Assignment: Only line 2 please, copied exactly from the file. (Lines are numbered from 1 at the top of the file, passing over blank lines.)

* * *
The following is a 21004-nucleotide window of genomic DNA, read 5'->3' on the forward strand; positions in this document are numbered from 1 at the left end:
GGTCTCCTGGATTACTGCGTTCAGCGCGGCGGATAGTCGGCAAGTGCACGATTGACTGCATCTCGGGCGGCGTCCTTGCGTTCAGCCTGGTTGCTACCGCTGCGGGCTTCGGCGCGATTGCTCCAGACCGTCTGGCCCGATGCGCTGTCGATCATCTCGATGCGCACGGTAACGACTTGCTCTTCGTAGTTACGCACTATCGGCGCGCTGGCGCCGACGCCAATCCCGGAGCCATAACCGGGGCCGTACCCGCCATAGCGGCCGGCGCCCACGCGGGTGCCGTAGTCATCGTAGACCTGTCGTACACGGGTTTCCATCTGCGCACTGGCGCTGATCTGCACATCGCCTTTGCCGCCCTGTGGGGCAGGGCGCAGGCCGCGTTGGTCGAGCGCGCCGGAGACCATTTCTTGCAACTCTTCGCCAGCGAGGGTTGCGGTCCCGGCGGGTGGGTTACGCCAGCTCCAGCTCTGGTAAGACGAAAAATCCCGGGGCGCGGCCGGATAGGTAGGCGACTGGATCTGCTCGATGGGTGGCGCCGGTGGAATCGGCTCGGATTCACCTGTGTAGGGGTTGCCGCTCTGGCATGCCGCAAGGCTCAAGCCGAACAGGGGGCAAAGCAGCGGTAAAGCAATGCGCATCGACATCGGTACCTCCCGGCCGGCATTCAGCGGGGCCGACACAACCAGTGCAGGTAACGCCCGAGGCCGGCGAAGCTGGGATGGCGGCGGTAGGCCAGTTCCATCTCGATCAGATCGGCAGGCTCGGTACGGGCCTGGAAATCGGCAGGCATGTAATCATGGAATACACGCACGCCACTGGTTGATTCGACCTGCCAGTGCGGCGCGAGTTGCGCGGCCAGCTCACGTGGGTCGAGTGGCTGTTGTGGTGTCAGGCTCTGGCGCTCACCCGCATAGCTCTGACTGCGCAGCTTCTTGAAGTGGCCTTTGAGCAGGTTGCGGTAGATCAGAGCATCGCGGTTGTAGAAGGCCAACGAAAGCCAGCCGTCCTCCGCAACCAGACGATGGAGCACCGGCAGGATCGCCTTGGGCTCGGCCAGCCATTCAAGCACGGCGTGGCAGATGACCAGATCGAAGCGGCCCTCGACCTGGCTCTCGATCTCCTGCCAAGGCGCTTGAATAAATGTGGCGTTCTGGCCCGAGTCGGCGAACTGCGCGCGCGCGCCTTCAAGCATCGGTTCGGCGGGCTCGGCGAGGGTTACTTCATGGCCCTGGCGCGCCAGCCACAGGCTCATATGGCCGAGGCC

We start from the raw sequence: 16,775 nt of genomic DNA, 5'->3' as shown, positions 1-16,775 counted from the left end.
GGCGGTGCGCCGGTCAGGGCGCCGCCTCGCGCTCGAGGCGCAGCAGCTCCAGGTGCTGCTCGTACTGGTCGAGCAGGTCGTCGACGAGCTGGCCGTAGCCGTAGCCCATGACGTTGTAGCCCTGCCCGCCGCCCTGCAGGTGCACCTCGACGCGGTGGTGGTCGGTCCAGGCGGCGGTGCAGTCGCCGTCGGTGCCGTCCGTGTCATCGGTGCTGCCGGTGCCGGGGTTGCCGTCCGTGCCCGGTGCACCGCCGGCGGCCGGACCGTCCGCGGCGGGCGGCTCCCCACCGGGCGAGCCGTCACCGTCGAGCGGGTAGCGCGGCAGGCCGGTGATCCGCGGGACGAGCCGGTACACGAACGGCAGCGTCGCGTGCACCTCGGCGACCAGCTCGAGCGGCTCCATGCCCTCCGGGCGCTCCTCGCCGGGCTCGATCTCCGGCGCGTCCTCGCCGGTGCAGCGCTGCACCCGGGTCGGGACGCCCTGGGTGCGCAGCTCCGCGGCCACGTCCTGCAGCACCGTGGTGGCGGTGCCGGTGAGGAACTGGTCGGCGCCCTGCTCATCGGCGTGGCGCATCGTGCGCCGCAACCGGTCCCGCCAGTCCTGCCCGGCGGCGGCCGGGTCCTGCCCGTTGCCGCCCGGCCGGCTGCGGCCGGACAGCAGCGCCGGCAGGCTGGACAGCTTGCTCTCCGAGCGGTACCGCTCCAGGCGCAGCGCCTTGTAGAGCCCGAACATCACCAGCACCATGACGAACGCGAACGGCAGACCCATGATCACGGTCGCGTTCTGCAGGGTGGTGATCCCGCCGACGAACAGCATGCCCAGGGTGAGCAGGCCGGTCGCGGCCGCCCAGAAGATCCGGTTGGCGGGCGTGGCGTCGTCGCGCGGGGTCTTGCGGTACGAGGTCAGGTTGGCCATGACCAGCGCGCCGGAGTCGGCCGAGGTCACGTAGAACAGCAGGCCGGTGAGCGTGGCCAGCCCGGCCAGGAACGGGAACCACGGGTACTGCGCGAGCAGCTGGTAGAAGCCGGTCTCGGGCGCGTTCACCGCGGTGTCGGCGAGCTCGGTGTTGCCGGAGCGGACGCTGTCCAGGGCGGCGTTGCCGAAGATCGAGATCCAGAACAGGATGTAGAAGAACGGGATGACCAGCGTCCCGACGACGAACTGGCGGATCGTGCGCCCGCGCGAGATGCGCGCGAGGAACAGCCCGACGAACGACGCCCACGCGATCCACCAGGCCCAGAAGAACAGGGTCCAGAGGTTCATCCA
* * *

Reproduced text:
GGTCTCCTGGATTACTGCGTTCAGCGCGGCGGATAGTCGGCAAGTGCACGATTGACTGCATCTCGGGCGGCGTCCTTGCGTTCAGCCTGGTTGCTACCGCTGCGGGCTTCGGCGCGATTGCTCCAGACCGTCTGGCCCGATGCGCTGTCGATCATCTCGATGCGCACGGTAACGACTTGCTCTTCGTAGTTACGCACTATCGGCGCGCTGGCGCCGACGCCAATCCCGGAGCCATAACCGGGGCCGTACCCGCCATAGCGGCCGGCGCCCACGCGGGTGCCGTAGTCATCGTAGACCTGTCGTACACGGGTTTCCATCTGCGCACTGGCGCTGATCTGCACATCGCCTTTGCCGCCCTGTGGGGCAGGGCGCAGGCCGCGTTGGTCGAGCGCGCCGGAGACCATTTCTTGCAACTCTTCGCCAGCGAGGGTTGCGGTCCCGGCGGGTGGGTTACGCCAGCTCCAGCTCTGGTAAGACGAAAAATCCCGGGGCGCGGCCGGATAGGTAGGCGACTGGATCTGCTCGATGGGTGGCGCCGGTGGAATCGGCTCGGATTCACCTGTGTAGGGGTTGCCGCTCTGGCATGCCGCAAGGCTCAAGCCGAACAGGGGGCAAAGCAGCGGTAAAGCAATGCGCATCGACATCGGTACCTCCCGGCCGGCATTCAGCGGGGCCGACACAACCAGTGCAGGTAACGCCCGAGGCCGGCGAAGCTGGGATGGCGGCGGTAGGCCAGTTCCATCTCGATCAGATCGGCAGGCTCGGTACGGGCCTGGAAATCGGCAGGCATGTAATCATGGAATACACGCACGCCACTGGTTGATTCGACCTGCCAGTGCGGCGCGAGTTGCGCGGCCAGCTCACGTGGGTCGAGTGGCTGTTGTGGTGTCAGGCTCTGGCGCTCACCCGCATAGCTCTGACTGCGCAGCTTCTTGAAGTGGCCTTTGAGCAGGTTGCGGTAGATCAGAGCATCGCGGTTGTAGAAGGCCAACGAAAGCCAGCCGTCCTCCGCAACCAGACGATGGAGCACCGGCAGGATCGCCTTGGGCTCGGCCAGCCATTCAAGCACGGCGTGGCAGATGACCAGATCGAAGCGGCCCTCGACCTGGCTCTCGATCTCCTGCCAAGGCGCTTGAATAAATGTGGCGTTCTGGCCCGAGTCGGCGAACTGCGCGCGCGCGCCTTCAAGCATCGGTTCGGCGGGCTCGGCGAGGGTTACTTCATGGCCCTGGCGCGCCAGCCACAGGCTCATATGGCCGAGGCC